Some microphones are integrated with an end pin jack, and thus require expansion of the strap pin hole. Others clip on to the bracing inside the box of the guitar with the option of running a cord out the soundhole. Still others are adhered to the inside of the guitar with velcro and connect to an internally mounted pre-amp which also has an end pin jack.

   From this over view it is clear that the "under the saddle" type of pickup entails the most potential work on, if not modification of, the existing instrument. For most "permanent", less fuss, applications, an installed endpin jack is preferred, regardless of the type of pickup.. So, short of running a wire out the soundhole or having one dangling in front of the instrument, the least amount of modification entails the drilling of a larger hole at the strap pin location. Some guitars, such as those made by Taylor come with a factory sized end pin hole which will accommodate an end pin jack without modification .


   Under the saddle pickups are of two types -Piezo crystals - literally, crystals, encased in a sheath of varying materials, and thin strips of sensing material (again wrapped in materials in a range of stiffness).

   In Piezo pickups, a manmade crystal sits underneath each string. The pressure of the string creates an electrical energy which, when the string is plucked, is transmitted to the amplifier. Each crystal/sensor is, primarily, triggered by the pressure of a particular string, though it also senses some of the surrounding ambient vibration The spacing of the crystals, therefore, must correspond to the string spacing on the guitar in which they are installed.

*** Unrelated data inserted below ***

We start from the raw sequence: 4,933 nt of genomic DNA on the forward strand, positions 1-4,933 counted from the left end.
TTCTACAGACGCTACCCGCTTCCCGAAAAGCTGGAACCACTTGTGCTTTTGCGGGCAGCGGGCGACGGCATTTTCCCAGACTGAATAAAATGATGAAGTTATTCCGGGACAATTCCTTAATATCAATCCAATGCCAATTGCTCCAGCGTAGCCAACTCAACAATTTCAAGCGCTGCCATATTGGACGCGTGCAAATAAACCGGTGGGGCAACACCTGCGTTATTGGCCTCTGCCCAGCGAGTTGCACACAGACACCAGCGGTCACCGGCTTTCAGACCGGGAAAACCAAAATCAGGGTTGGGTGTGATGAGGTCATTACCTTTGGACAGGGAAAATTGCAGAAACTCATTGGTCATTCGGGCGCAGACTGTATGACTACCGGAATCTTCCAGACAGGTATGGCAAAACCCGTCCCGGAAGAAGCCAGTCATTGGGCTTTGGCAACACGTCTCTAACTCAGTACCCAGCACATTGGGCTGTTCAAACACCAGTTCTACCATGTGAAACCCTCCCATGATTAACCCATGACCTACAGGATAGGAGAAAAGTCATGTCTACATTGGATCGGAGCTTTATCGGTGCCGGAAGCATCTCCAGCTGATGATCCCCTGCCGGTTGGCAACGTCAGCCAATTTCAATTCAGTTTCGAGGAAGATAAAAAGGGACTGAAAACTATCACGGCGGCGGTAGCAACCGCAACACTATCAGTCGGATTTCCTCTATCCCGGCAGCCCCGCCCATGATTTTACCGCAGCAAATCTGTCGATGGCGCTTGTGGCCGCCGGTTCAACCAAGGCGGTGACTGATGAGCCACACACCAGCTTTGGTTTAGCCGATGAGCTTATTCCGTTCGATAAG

In the others, a thin sensor is sandwiched between two other layers of material, the nature of which varies from maker to maker. The contact and pressure between the saddle, the pickup and the saddle slot in the bridge, is just as important as with the piezo crystal sensor, though the particular string spacing is not. In this case, the entire strip "senses" the vibration of the strings and surrounding box, though any given string is only as present as it's particular contact with the sensor (as with the crystal).

   Anything you place between the bottom of the saddle and the saddle slot seat has the potential to affect the transmission of the vibrations which travel from the string, through the saddle to the soundboard, and therefore can affect the sound of your guitar .. In some guitars, the addition of a layer between the saddle and the bridge has a distinct affect on the sound. Some guitars, indeed, can benefit from this affectation,(though, often, people don't hear the difference). For example, if a solid wood shim is placed under a saddle, as is sometimes done to raise the string height at the saddle, the tone can be affected depending on the properties of the shim. If the shim is made of the same wood as the bridge, say Ebony, the primary affect will be increased volume because of a slightly higher torquing action on the top by the taller bridge saddle.